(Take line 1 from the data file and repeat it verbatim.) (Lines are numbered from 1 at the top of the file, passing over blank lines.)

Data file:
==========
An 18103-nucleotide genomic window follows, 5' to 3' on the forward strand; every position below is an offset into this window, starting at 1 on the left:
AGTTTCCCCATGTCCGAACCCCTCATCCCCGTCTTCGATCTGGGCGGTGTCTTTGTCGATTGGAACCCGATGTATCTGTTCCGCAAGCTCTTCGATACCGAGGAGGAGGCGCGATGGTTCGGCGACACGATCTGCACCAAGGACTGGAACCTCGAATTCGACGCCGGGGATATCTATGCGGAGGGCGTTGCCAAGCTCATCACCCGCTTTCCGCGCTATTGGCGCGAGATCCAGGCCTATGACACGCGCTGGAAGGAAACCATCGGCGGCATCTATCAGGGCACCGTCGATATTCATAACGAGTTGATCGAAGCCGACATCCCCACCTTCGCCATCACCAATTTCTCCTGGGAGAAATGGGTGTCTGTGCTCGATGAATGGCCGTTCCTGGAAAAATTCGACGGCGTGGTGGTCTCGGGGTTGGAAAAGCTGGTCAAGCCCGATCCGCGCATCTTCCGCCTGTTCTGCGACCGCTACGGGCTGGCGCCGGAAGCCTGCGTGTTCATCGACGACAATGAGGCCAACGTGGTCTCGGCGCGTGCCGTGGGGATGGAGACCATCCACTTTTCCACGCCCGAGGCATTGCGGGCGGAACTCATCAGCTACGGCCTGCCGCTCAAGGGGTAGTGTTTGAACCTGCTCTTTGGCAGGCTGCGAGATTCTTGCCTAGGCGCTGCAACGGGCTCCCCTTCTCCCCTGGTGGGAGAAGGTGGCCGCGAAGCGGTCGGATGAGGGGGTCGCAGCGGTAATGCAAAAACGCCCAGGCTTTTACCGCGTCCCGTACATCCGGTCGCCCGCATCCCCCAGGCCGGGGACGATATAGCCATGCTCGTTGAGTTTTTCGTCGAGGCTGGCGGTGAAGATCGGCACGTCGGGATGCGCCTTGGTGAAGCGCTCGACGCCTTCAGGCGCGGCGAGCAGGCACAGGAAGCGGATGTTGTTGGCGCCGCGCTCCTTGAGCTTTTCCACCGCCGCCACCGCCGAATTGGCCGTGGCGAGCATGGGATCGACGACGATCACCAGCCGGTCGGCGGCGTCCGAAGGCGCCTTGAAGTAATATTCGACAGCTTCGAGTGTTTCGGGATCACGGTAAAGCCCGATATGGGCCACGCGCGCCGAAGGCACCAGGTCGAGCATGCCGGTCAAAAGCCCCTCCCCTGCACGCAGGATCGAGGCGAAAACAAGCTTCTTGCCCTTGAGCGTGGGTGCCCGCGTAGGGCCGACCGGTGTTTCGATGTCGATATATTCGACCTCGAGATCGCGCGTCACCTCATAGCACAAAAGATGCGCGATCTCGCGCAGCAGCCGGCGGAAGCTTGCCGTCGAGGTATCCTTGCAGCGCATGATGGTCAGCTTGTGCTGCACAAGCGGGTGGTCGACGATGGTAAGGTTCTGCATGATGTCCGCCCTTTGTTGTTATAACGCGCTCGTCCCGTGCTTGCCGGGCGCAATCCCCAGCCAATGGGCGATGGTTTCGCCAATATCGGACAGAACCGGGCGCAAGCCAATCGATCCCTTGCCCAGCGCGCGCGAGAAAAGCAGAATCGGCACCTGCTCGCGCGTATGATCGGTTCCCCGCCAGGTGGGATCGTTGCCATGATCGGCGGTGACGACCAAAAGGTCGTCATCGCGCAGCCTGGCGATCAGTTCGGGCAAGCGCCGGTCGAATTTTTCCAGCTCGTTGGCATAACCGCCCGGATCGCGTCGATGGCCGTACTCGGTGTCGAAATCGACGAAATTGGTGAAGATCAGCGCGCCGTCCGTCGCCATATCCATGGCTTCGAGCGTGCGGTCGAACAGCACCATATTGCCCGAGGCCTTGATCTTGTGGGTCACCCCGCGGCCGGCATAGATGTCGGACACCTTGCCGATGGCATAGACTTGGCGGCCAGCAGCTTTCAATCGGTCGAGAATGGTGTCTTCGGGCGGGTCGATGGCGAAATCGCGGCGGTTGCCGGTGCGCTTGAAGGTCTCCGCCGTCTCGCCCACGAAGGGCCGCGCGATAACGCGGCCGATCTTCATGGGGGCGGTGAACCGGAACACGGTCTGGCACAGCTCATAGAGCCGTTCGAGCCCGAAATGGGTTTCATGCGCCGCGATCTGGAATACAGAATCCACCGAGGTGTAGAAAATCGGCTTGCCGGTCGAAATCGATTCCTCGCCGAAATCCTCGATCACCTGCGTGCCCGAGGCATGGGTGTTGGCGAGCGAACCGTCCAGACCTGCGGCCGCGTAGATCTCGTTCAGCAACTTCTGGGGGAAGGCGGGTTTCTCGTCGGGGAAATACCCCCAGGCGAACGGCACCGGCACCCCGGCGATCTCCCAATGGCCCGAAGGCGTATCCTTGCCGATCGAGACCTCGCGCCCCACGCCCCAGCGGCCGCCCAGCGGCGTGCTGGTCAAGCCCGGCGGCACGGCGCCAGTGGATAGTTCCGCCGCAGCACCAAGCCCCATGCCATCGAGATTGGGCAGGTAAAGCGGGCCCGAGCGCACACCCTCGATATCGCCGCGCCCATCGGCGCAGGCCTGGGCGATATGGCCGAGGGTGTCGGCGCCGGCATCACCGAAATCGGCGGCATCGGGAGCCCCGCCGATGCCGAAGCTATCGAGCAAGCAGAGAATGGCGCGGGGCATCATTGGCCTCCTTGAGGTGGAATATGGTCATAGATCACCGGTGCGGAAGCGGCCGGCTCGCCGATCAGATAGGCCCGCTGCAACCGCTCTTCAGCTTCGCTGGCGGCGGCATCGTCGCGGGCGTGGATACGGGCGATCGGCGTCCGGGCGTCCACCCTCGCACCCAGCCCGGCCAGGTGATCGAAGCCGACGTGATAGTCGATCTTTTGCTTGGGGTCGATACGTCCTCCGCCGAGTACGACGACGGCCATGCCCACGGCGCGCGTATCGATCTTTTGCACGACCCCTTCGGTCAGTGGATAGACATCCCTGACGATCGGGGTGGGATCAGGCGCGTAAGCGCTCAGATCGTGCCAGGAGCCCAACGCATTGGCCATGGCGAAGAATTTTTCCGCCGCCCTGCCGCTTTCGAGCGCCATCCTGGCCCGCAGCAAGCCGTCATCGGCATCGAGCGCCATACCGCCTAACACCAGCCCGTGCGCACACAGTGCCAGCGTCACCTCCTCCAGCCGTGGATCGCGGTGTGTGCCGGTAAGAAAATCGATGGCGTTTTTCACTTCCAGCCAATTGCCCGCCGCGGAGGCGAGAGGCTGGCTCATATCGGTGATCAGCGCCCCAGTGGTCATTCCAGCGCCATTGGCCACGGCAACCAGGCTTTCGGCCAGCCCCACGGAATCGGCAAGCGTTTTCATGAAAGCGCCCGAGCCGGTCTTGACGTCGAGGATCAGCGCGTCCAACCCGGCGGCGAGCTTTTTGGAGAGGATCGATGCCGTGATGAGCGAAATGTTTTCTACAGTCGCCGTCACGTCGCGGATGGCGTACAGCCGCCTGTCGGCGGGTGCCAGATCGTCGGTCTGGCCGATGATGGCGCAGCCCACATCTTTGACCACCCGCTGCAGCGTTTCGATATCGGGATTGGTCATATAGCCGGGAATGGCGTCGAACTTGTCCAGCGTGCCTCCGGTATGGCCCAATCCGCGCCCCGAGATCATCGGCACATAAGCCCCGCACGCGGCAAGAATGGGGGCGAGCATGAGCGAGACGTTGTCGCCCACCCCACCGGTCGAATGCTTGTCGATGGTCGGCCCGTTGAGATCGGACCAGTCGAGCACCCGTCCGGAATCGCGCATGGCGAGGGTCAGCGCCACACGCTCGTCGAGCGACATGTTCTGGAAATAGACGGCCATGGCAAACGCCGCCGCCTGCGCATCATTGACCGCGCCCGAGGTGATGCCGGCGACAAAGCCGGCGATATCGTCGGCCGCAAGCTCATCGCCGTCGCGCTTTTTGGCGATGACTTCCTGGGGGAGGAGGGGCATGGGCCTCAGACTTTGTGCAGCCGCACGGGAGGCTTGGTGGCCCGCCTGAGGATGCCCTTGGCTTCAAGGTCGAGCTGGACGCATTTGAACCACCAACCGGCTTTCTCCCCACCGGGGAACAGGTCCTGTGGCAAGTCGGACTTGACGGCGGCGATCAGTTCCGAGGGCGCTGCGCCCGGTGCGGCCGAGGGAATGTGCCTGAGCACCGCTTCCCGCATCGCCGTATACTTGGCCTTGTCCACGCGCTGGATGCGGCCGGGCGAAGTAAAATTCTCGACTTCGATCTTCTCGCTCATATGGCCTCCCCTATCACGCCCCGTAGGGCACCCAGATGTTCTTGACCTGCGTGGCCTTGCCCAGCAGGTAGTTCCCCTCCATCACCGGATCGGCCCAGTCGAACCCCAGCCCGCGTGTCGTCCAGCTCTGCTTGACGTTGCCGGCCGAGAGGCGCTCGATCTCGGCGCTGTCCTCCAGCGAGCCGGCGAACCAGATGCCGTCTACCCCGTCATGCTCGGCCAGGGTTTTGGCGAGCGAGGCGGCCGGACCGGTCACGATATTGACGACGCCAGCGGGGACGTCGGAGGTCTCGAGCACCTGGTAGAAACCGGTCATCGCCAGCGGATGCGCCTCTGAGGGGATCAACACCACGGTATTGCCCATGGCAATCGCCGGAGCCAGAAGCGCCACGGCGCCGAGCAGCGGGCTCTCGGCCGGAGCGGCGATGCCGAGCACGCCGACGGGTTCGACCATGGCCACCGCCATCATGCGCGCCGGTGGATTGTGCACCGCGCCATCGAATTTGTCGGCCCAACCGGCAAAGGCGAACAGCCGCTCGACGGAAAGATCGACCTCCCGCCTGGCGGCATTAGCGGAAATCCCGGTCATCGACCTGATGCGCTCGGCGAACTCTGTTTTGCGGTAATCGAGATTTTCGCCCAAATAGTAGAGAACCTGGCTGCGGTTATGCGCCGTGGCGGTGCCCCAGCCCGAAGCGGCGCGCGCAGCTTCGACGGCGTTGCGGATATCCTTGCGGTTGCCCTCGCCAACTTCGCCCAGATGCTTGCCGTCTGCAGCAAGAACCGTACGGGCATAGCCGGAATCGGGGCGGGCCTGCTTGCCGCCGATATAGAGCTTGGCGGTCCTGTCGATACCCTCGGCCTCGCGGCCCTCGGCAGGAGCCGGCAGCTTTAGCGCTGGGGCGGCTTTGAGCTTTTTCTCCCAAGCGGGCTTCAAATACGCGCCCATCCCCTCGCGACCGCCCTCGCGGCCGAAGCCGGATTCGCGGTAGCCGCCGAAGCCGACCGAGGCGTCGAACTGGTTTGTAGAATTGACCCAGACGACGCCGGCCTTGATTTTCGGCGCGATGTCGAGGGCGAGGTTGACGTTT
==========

An 18103-nucleotide genomic window follows, 5' to 3' on the forward strand; every position below is an offset into this window, starting at 1 on the left: